Ez should be 44 today. He made it to 40, which was longer than anyone expected at the time, and yet way too short by any calculation. Ok, so he got to the top of the hill without having to go over, as they say we do after 40. But the thing is, Ez couldn’t wait to get older.
He loved the thought of himself as an old, dignified man, with silvery grey hair and glasses. More immediately, he was desperate to see me pregnant and to have kids in time for them to know Putney’s snuggle. He was sure our kids would be girls, who would be tomboys. He’d be a stay at home dad and I’d be a professor at nearby City College. The kids would hang out with him in the shop, with Adi and Boop at their place around the corner, with Uncles Thomas and Evans next door, and with the kids in the neighborhood as soon as they were old enough. Ez would build bike seats and bikes for every phase of their development. They’d all bike up to have lunch with me at school and he’d make dinner for us every night. Ez would be first in line to sign the kids up for NYC public schools, completely unphased by the trials and tribulations that would almost certainly entail. We’d spend the summers in Nova Scotia. He’d teach the kids to swim and sail, and how to survive the various elements. We’d do house and island together and he’d help me take care of our community of elders for whom primitive island life would be getting pretty difficult by then. If he went too long without making stuff, though, he’d get anxious, and I’d insist on staying on the island until September of each year, so at some point he’d take up boat building as a summer job. Back in the city, during fall, winter, and spring, he’d keep building bikes in one way or another for as long as he found that interesting and beautiful. He’d keep taking photographs, making movies, and cooking food. I’d read and write and maybe get to a dance class every once in awhile. Beyond that, my vision of him, us, and of his vision of us gets blurry. I guess that’s as far as we got in terms of dreams and schemes.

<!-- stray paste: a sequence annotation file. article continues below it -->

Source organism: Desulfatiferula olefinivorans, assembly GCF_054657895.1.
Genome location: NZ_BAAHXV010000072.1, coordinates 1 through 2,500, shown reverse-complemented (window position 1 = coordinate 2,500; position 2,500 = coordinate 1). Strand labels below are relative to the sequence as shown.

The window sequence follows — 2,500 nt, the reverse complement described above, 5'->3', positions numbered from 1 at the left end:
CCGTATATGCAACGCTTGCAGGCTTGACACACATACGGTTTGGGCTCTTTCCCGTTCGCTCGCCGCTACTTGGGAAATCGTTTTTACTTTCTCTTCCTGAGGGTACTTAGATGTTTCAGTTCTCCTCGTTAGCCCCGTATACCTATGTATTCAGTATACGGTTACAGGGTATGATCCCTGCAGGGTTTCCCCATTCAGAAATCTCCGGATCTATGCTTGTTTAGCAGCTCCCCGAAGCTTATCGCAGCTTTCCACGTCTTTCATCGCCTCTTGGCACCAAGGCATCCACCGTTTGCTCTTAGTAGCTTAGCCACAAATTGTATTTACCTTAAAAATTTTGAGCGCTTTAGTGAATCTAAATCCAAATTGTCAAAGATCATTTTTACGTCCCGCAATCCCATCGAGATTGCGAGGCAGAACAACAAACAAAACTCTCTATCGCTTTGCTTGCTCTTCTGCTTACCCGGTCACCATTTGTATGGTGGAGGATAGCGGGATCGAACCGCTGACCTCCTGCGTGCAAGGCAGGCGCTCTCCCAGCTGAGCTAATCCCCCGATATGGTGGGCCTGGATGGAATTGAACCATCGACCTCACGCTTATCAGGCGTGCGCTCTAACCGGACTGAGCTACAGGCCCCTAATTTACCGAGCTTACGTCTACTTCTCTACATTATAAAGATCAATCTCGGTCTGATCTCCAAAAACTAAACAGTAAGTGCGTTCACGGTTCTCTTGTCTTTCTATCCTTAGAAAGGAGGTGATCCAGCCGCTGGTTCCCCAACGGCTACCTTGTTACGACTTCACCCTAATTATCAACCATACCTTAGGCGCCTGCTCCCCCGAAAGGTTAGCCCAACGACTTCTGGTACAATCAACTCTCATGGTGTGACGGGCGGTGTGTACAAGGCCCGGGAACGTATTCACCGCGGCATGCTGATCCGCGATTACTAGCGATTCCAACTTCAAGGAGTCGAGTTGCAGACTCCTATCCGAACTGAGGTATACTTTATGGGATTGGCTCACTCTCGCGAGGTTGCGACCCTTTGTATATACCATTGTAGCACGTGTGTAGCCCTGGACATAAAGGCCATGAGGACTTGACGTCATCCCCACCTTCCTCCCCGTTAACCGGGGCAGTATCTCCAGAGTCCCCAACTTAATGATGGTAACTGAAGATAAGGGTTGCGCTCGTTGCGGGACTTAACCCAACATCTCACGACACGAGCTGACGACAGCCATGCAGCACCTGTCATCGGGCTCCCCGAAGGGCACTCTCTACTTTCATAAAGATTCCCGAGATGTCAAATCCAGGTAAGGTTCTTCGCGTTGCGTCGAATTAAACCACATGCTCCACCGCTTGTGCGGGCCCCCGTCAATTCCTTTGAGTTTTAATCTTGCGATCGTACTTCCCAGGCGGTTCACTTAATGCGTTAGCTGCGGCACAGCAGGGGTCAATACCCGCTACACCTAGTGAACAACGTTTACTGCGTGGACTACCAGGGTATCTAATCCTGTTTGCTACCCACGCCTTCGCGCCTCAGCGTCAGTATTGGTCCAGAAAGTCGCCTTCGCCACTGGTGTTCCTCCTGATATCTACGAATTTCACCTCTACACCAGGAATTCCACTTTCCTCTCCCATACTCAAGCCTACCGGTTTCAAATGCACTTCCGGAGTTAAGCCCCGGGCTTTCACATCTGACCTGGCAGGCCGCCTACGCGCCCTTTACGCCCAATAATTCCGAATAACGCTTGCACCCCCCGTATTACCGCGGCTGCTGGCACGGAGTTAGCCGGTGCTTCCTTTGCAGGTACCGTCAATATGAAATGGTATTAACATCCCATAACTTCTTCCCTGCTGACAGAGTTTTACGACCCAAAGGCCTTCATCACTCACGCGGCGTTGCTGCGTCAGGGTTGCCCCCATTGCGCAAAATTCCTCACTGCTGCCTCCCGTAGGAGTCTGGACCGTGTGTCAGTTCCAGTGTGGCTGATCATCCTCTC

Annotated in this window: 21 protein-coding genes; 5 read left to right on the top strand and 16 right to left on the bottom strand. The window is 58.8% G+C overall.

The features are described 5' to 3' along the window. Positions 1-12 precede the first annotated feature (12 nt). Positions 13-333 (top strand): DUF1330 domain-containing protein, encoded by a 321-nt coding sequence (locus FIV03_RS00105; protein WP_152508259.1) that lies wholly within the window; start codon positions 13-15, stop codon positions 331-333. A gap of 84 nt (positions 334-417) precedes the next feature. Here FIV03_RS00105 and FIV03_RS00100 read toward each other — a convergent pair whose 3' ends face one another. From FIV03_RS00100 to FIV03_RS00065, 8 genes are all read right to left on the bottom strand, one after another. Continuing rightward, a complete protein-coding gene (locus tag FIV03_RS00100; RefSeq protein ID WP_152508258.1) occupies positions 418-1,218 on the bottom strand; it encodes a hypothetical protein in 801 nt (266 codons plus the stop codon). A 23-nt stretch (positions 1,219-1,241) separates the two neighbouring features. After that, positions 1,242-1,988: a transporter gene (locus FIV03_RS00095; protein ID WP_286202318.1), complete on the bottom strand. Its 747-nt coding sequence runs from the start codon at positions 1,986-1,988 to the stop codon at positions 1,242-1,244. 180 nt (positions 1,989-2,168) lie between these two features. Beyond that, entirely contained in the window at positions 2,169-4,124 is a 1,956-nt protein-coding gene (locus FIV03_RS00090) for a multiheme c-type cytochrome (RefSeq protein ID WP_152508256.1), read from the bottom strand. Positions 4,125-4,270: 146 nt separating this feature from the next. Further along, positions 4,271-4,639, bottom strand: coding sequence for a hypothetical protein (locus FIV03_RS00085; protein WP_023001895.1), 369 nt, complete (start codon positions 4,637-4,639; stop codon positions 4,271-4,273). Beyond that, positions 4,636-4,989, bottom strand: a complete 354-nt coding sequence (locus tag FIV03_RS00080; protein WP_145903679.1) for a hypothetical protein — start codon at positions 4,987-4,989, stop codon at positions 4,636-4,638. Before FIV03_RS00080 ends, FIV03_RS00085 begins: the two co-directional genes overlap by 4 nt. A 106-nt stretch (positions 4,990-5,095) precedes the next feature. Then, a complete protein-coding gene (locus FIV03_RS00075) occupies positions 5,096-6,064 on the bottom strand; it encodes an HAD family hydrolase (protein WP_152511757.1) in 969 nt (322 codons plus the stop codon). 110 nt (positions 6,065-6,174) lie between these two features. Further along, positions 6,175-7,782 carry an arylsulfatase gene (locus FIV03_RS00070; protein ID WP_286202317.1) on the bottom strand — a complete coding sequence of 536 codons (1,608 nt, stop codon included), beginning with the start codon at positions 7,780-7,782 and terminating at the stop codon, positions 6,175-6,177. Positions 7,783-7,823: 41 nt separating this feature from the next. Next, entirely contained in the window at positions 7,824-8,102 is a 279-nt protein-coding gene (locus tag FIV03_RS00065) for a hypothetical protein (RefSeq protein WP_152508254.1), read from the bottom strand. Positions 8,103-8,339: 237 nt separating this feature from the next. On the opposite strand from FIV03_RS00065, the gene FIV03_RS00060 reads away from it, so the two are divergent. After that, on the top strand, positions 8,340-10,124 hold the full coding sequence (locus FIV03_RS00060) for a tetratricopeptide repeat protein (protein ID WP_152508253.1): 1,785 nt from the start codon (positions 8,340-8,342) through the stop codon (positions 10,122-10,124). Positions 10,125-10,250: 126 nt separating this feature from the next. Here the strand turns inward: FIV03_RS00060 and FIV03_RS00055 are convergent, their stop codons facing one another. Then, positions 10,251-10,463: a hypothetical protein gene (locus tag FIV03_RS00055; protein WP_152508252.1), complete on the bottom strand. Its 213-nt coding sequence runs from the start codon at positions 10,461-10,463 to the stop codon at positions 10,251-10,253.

In his afterlife I’ve managed to keep a few of our dreams alive. Shortly after Ez died I started teaching at City College, which is hands down the best job I’ve ever had. I haven’t finished my PhD (in part because it is difficult to do while working full time), which means I get get harassed by CUNY every semester for not making “satisfactory progress”- this despite the fact that I have made progress (all but the dissertation), and that I continue to pay tuition and to teach their undergraduates for practically nothing. So that’s a drag, but also a pretty privileged problem. And I should be able to finish my degree in the next year, at which point I can try for a permanent, salaried position. I spend the summers in Nova Scotia, taking care of the house, hanging out with the elders, learning how to survive the various elements if not how to sail (yet), soaking up the sun, and feeling at home. I’m grateful for the life and love that I’ve had and that I could have ahead of me.
And yet, I can’t seem to move through the grief or to “move on” with any grace. I just get by. I go to work, I take care of the house in Harlem, and I communicate, more or less, with the handful of people I see on a daily basis. I’ve tried, in fits and starts, to find my way back to the people, places, and practices I love, to find new ones with whom and through which to move forward. But one way or another, I’ve lost or withdrawn from almost every relationship and activity that ever mattered to me- most recently Putney Sue, but also friends, family members, housemates, and lovers- through death, distance, intentional and unintentional estrangement. In the process, I’ve all but let myself die, and I hate myself for it. Ez would be so unimpressed, so frustrated with me.
Having spent today, his birthday, reflecting on all of this, I realize how much I relied on his energy, vision, and love to carry me through and to be my compass. And I can see clearly now that I’ve spent quite enough time marinating in loss. There’s simply too much to do. As Ez would say, it’s time for me to “get on with it.” I’m so glad I can still hear him.